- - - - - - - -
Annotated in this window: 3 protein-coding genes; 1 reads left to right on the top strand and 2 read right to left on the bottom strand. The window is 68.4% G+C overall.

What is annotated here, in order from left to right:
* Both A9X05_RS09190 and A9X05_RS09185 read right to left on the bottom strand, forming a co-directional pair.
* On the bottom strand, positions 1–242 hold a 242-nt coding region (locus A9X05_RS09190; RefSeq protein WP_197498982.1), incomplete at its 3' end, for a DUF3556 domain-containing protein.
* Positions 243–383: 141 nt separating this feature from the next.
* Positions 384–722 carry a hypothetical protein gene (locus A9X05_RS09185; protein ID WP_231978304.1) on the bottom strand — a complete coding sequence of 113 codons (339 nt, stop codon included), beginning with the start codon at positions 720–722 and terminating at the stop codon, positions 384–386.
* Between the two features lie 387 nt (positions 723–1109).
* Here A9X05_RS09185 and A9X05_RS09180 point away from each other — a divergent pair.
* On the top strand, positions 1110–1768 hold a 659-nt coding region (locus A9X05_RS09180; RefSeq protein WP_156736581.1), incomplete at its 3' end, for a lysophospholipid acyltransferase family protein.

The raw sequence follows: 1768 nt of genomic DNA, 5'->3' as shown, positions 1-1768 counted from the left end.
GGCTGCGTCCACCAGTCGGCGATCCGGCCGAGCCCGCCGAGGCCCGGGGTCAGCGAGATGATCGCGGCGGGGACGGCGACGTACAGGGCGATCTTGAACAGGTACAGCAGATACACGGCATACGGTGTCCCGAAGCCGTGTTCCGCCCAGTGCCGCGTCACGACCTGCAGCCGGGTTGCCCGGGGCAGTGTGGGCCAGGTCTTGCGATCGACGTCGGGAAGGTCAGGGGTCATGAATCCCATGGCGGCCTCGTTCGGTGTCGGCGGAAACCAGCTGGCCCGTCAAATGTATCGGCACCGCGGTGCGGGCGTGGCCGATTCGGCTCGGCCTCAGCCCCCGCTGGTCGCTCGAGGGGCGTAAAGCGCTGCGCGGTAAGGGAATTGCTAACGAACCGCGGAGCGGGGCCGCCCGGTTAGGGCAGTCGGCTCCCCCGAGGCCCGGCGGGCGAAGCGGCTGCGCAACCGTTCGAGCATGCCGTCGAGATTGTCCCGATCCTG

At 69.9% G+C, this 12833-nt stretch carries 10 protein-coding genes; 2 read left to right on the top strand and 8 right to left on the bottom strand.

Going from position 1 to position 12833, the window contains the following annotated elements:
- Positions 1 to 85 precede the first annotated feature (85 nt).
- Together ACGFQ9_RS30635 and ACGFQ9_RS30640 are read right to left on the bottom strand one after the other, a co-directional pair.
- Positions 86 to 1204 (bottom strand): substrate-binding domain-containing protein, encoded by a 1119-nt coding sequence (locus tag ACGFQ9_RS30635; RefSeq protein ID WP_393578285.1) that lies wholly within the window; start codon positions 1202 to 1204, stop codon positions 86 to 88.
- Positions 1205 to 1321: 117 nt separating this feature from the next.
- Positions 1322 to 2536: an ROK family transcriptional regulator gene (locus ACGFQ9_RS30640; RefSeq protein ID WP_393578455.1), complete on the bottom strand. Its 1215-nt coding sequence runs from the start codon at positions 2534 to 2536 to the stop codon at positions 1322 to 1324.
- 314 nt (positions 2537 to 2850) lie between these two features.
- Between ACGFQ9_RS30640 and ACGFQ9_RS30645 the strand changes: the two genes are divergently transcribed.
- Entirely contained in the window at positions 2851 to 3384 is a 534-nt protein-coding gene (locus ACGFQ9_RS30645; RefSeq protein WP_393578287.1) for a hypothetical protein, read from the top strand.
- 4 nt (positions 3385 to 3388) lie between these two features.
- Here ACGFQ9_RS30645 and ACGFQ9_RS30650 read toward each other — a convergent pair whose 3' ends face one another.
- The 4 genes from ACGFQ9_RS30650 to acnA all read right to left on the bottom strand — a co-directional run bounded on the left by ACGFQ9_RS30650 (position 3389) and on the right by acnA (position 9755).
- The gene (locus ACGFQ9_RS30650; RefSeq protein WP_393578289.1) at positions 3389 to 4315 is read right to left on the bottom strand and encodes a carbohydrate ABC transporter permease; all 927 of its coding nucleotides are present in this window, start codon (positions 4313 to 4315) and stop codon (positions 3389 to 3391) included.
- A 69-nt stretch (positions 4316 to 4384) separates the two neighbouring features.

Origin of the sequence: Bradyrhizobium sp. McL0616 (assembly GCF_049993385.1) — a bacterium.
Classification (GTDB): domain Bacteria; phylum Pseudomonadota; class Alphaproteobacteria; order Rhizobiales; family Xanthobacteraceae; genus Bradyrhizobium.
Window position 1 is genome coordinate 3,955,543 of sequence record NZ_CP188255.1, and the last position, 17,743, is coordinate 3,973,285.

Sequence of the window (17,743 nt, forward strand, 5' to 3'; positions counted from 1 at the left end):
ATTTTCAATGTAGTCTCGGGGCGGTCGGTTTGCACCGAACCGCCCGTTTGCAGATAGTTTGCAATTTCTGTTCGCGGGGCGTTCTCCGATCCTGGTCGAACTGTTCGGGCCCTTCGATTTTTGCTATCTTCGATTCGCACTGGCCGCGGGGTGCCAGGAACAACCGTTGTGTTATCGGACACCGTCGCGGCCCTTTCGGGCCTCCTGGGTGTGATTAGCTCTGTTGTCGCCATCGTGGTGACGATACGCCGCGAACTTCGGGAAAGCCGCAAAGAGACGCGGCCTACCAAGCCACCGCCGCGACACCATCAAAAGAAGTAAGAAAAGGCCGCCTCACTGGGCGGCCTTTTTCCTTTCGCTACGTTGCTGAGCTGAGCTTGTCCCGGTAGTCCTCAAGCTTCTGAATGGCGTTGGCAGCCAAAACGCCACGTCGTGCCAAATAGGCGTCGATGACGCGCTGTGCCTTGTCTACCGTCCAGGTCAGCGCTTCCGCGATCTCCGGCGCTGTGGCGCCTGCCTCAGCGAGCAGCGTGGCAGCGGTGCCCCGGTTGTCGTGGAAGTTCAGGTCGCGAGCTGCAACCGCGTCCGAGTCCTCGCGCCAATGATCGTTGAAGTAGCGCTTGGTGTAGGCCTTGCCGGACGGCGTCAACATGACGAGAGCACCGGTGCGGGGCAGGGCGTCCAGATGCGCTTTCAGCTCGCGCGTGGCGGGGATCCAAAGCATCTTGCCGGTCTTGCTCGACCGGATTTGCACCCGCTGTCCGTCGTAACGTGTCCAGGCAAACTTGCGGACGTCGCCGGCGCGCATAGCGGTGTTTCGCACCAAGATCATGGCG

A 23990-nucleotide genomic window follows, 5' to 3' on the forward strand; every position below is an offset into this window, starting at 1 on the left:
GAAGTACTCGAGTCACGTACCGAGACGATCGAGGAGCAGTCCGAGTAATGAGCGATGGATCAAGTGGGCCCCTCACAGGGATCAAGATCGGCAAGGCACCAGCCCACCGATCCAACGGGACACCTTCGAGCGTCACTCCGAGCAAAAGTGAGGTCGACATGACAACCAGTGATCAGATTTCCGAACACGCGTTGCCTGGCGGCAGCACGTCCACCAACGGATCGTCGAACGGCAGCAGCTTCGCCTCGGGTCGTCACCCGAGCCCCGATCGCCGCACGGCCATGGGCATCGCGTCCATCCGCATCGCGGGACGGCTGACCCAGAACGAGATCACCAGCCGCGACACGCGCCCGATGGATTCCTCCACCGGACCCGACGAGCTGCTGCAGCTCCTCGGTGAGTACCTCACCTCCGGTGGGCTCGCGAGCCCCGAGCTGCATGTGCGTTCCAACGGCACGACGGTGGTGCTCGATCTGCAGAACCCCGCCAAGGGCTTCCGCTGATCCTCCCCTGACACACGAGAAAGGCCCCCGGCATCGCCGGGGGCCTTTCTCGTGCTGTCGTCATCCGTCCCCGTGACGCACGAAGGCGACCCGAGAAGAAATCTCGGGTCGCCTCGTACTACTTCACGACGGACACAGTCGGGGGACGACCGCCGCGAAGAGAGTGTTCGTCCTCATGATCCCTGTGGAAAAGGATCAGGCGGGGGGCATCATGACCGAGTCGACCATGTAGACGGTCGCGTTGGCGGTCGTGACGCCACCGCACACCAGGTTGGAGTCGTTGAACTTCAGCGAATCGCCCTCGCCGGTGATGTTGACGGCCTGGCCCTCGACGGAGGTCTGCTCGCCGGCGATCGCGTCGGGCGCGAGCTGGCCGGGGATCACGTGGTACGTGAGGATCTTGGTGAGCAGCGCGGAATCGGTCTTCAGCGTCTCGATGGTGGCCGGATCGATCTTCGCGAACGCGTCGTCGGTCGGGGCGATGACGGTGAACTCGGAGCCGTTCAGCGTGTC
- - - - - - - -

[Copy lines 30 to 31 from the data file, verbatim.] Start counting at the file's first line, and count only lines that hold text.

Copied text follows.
Sequence of the window (17,743 nt, forward strand, 5' to 3'; positions counted from 1 at the left end):
ATTTTCAATGTAGTCTCGGGGCGGTCGGTTTGCACCGAACCGCCCGTTTGCAGATAGTTTGCAATTTCTGTTCGCGGGGCGTTCTCCGATCCTGGTCGAACTGTTCGGGCCCTTCGATTTTTGCTATCTTCGATTCGCACTGGCCGCGGGGTGCCAGGAACAACCGTTGTGTTATCGGACACCGTCGCGGCCCTTTCGGGCCTCCTGGGTGTGATTAGCTCTGTTGTCGCCATCGTGGTGACGATACGCCGCGAACTTCGGGAAAGCCGCAAAGAGACGCGGCCTACCAAGCCACCGCCGCGACACCATCAAAAGAAGTAAGAAAAGGCCGCCTCACTGGGCGGCCTTTTTCCTTTCGCTACGTTGCTGAGCTGAGCTTGTCCCGGTAGTCCTCAAGCTTCTGAATGGCGTTGGCAGCCAAAACGCCACGTCGTGCCAAATAGGCGTCGATGACGCGCTGTGCCTTGTCTACCGTCCAGGTCAGCGCTTCCGCGATCTCCGGCGCTGTGGCGCCTGCCTCAGCGAGCAGCGTGGCAGCGGTGCCCCGGTTGTCGTGGAAGTTCAGGTCGCGAGCTGCAACCGCGTCCGAGTCCTCGCGCCAATGATCGTTGAAGTAGCGCTTGGTGTAGGCCTTGCCGGACGGCGTCAACATGACGAGAGCACCGGTGCGGGGCAGGGCGTCCAGATGCGCTTTCAGCTCGCGCGTGGCGGGGATCCAAAGCATCTTGCCGGTCTTGCTCGACCGGATTTGCACCCGCTGTCCGTCGTAACGTGTCCAGGCAAACTTGCGGACGTCGCCGGCGCGCATAGCGGTGTTTCGCACCAAGATCATGGCG